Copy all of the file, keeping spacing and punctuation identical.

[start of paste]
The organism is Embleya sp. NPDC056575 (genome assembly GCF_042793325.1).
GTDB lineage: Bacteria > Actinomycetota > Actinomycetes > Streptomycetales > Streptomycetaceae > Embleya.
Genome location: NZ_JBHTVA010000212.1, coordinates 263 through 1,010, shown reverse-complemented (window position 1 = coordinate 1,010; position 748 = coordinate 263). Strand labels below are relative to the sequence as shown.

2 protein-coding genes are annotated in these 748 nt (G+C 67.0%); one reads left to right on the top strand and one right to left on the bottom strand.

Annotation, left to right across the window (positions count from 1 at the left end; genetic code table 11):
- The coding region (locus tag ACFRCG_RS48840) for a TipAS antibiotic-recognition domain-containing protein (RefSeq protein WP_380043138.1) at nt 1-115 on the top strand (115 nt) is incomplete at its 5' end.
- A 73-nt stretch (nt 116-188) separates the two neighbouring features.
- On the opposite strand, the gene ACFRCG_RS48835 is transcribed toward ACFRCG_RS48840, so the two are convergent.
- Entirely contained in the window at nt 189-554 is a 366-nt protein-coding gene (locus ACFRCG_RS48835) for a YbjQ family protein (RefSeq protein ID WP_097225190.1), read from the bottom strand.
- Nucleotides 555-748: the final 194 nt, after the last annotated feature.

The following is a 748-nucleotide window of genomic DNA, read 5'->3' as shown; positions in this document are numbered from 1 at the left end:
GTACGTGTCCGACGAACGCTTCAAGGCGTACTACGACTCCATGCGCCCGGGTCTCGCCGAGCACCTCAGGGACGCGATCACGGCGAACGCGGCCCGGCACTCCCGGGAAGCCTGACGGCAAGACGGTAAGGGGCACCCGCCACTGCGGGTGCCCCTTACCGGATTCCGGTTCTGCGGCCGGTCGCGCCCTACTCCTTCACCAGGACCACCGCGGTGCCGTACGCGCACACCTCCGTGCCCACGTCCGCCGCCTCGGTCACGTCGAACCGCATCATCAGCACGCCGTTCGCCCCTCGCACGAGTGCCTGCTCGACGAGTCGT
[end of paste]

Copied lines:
The organism is Embleya sp. NPDC056575 (genome assembly GCF_042793325.1).
GTDB lineage: Bacteria > Actinomycetota > Actinomycetes > Streptomycetales > Streptomycetaceae > Embleya.
Genome location: NZ_JBHTVA010000212.1, coordinates 263 through 1,010, shown reverse-complemented (window position 1 = coordinate 1,010; position 748 = coordinate 263). Strand labels below are relative to the sequence as shown.

2 protein-coding genes are annotated in these 748 nt (G+C 67.0%); one reads left to right on the top strand and one right to left on the bottom strand.

Annotation, left to right across the window (positions count from 1 at the left end; genetic code table 11):
- The coding region (locus tag ACFRCG_RS48840) for a TipAS antibiotic-recognition domain-containing protein (RefSeq protein WP_380043138.1) at nt 1-115 on the top strand (115 nt) is incomplete at its 5' end.
- A 73-nt stretch (nt 116-188) separates the two neighbouring features.
- On the opposite strand, the gene ACFRCG_RS48835 is transcribed toward ACFRCG_RS48840, so the two are convergent.
- Entirely contained in the window at nt 189-554 is a 366-nt protein-coding gene (locus ACFRCG_RS48835) for a YbjQ family protein (RefSeq protein ID WP_097225190.1), read from the bottom strand.
- Nucleotides 555-748: the final 194 nt, after the last annotated feature.

The following is a 748-nucleotide window of genomic DNA, read 5'->3' as shown; positions in this document are numbered from 1 at the left end:
GTACGTGTCCGACGAACGCTTCAAGGCGTACTACGACTCCATGCGCCCGGGTCTCGCCGAGCACCTCAGGGACGCGATCACGGCGAACGCGGCCCGGCACTCCCGGGAAGCCTGACGGCAAGACGGTAAGGGGCACCCGCCACTGCGGGTGCCCCTTACCGGATTCCGGTTCTGCGGCCGGTCGCGCCCTACTCCTTCACCAGGACCACCGCGGTGCCGTACGCGCACACCTCCGTGCCCACGTCCGCCGCCTCGGTCACGTCGAACCGCATCATCAGCACGCCGTTCGCCCCTCGCACGAGTGCCTGCTCGACGAGTCGT